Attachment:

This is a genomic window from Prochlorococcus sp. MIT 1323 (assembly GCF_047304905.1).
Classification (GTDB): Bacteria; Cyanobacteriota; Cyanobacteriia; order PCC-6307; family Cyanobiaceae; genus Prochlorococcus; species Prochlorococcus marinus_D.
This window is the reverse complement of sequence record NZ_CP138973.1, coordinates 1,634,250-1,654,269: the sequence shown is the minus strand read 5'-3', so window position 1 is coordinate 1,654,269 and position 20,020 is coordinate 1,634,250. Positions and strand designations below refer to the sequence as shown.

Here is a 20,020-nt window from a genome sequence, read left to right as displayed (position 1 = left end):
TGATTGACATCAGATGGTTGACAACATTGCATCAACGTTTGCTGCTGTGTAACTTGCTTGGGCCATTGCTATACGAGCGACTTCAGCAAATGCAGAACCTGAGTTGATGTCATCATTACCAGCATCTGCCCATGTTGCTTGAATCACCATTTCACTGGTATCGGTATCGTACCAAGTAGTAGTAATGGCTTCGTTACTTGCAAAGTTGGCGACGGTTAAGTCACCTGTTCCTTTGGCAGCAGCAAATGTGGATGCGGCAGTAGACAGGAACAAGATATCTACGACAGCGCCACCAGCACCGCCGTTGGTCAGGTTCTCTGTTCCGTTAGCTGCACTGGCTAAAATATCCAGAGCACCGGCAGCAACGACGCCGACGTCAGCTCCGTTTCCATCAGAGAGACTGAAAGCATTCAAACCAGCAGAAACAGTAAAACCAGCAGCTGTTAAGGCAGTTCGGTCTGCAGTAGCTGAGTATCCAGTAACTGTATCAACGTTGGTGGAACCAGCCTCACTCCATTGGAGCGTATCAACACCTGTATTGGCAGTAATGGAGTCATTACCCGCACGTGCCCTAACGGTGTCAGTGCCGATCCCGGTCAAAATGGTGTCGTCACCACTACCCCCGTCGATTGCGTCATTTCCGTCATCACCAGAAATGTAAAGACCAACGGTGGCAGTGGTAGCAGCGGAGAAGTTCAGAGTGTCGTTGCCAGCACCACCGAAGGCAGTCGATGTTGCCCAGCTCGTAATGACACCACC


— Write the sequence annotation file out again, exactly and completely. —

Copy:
This is a genomic window from Prochlorococcus sp. MIT 1323 (assembly GCF_047304905.1).
Classification (GTDB): Bacteria; Cyanobacteriota; Cyanobacteriia; order PCC-6307; family Cyanobiaceae; genus Prochlorococcus; species Prochlorococcus marinus_D.
This window is the reverse complement of sequence record NZ_CP138973.1, coordinates 1,634,250-1,654,269: the sequence shown is the minus strand read 5'-3', so window position 1 is coordinate 1,654,269 and position 20,020 is coordinate 1,634,250. Positions and strand designations below refer to the sequence as shown.

Here is a 20,020-nt window from a genome sequence, read left to right as displayed (position 1 = left end):
TGATTGACATCAGATGGTTGACAACATTGCATCAACGTTTGCTGCTGTGTAACTTGCTTGGGCCATTGCTATACGAGCGACTTCAGCAAATGCAGAACCTGAGTTGATGTCATCATTACCAGCATCTGCCCATGTTGCTTGAATCACCATTTCACTGGTATCGGTATCGTACCAAGTAGTAGTAATGGCTTCGTTACTTGCAAAGTTGGCGACGGTTAAGTCACCTGTTCCTTTGGCAGCAGCAAATGTGGATGCGGCAGTAGACAGGAACAAGATATCTACGACAGCGCCACCAGCACCGCCGTTGGTCAGGTTCTCTGTTCCGTTAGCTGCACTGGCTAAAATATCCAGAGCACCGGCAGCAACGACGCCGACGTCAGCTCCGTTTCCATCAGAGAGACTGAAAGCATTCAAACCAGCAGAAACAGTAAAACCAGCAGCTGTTAAGGCAGTTCGGTCTGCAGTAGCTGAGTATCCAGTAACTGTATCAACGTTGGTGGAACCAGCCTCACTCCATTGGAGCGTATCAACACCTGTATTGGCAGTAATGGAGTCATTACCCGCACGTGCCCTAACGGTGTCAGTGCCGATCCCGGTCAAAATGGTGTCGTCACCACTACCCCCGTCGATTGCGTCATTTCCGTCATCACCAGAAATGTAAAGACCAACGGTGGCAGTGGTAGCAGCGGAGAAGTTCAGAGTGTCGTTGCCAGCACCACCGAAGGCAGTCGATGTTGCCCAGCTCGTAATGACACCACC